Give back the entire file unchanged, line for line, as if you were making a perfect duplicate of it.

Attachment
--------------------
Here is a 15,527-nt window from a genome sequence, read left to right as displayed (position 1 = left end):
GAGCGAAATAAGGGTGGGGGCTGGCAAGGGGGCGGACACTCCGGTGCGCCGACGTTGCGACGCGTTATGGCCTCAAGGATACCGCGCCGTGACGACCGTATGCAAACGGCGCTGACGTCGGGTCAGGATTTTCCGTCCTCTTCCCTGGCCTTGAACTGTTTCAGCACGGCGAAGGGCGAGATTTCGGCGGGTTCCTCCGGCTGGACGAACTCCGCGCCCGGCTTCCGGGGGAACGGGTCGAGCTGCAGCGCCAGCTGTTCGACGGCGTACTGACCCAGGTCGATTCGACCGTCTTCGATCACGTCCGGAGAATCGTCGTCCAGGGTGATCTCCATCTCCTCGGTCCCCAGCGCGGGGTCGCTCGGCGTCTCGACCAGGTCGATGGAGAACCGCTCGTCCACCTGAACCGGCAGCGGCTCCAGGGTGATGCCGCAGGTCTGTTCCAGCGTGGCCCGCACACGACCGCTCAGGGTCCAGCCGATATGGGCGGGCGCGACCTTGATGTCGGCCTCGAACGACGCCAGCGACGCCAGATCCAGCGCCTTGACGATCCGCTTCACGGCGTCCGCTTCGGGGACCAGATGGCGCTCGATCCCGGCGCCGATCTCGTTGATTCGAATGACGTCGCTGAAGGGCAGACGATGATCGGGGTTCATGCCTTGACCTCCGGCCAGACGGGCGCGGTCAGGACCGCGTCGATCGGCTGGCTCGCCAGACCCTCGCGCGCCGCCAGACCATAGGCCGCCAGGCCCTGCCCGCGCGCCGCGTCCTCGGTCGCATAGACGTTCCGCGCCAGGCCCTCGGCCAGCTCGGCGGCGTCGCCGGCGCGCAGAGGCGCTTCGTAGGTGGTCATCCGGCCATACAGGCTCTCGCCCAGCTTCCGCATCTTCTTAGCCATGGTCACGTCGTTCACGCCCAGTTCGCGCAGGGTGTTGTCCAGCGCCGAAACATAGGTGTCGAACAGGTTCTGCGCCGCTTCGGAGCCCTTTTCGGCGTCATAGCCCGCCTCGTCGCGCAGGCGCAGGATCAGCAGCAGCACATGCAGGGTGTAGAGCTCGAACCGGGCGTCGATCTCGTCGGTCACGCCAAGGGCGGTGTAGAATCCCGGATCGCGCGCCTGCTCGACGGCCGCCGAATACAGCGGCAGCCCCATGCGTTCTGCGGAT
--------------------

Here is a 15,527-nt window from a genome sequence, read left to right as displayed (position 1 = left end):
GAGCGAAATAAGGGTGGGGGCTGGCAAGGGGGCGGACACTCCGGTGCGCCGACGTTGCGACGCGTTATGGCCTCAAGGATACCGCGCCGTGACGACCGTATGCAAACGGCGCTGACGTCGGGTCAGGATTTTCCGTCCTCTTCCCTGGCCTTGAACTGTTTCAGCACGGCGAAGGGCGAGATTTCGGCGGGTTCCTCCGGCTGGACGAACTCCGCGCCCGGCTTCCGGGGGAACGGGTCGAGCTGCAGCGCCAGCTGTTCGACGGCGTACTGACCCAGGTCGATTCGACCGTCTTCGATCACGTCCGGAGAATCGTCGTCCAGGGTGATCTCCATCTCCTCGGTCCCCAGCGCGGGGTCGCTCGGCGTCTCGACCAGGTCGATGGAGAACCGCTCGTCCACCTGAACCGGCAGCGGCTCCAGGGTGATGCCGCAGGTCTGTTCCAGCGTGGCCCGCACACGACCGCTCAGGGTCCAGCCGATATGGGCGGGCGCGACCTTGATGTCGGCCTCGAACGACGCCAGCGACGCCAGATCCAGCGCCTTGACGATCCGCTTCACGGCGTCCGCTTCGGGGACCAGATGGCGCTCGATCCCGGCGCCGATCTCGTTGATTCGAATGACGTCGCTGAAGGGCAGACGATGATCGGGGTTCATGCCTTGACCTCCGGCCAGACGGGCGCGGTCAGGACCGCGTCGATCGGCTGGCTCGCCAGACCCTCGCGCGCCGCCAGACCATAGGCCGCCAGGCCCTGCCCGCGCGCCGCGTCCTCGGTCGCATAGACGTTCCGCGCCAGGCCCTCGGCCAGCTCGGCGGCGTCGCCGGCGCGCAGAGGCGCTTCGTAGGTGGTCATCCGGCCATACAGGCTCTCGCCCAGCTTCCGCATCTTCTTAGCCATGGTCACGTCGTTCACGCCCAGTTCGCGCAGGGTGTTGTCCAGCGCCGAAACATAGGTGTCGAACAGGTTCTGCGCCGCTTCGGAGCCCTTTTCGGCGTCATAGCCCGCCTCGTCGCGCAGGCGCAGGATCAGCAGCAGCACATGCAGGGTGTAGAGCTCGAACCGGGCGTCGATCTCGTCGGTCACGCCAAGGGCGGTGTAGAATCCCGGATCGCGCGCCTGCTCGACGGCCGCCGAATACAGCGGCAGCCCCATGCGTTCTGCGGAT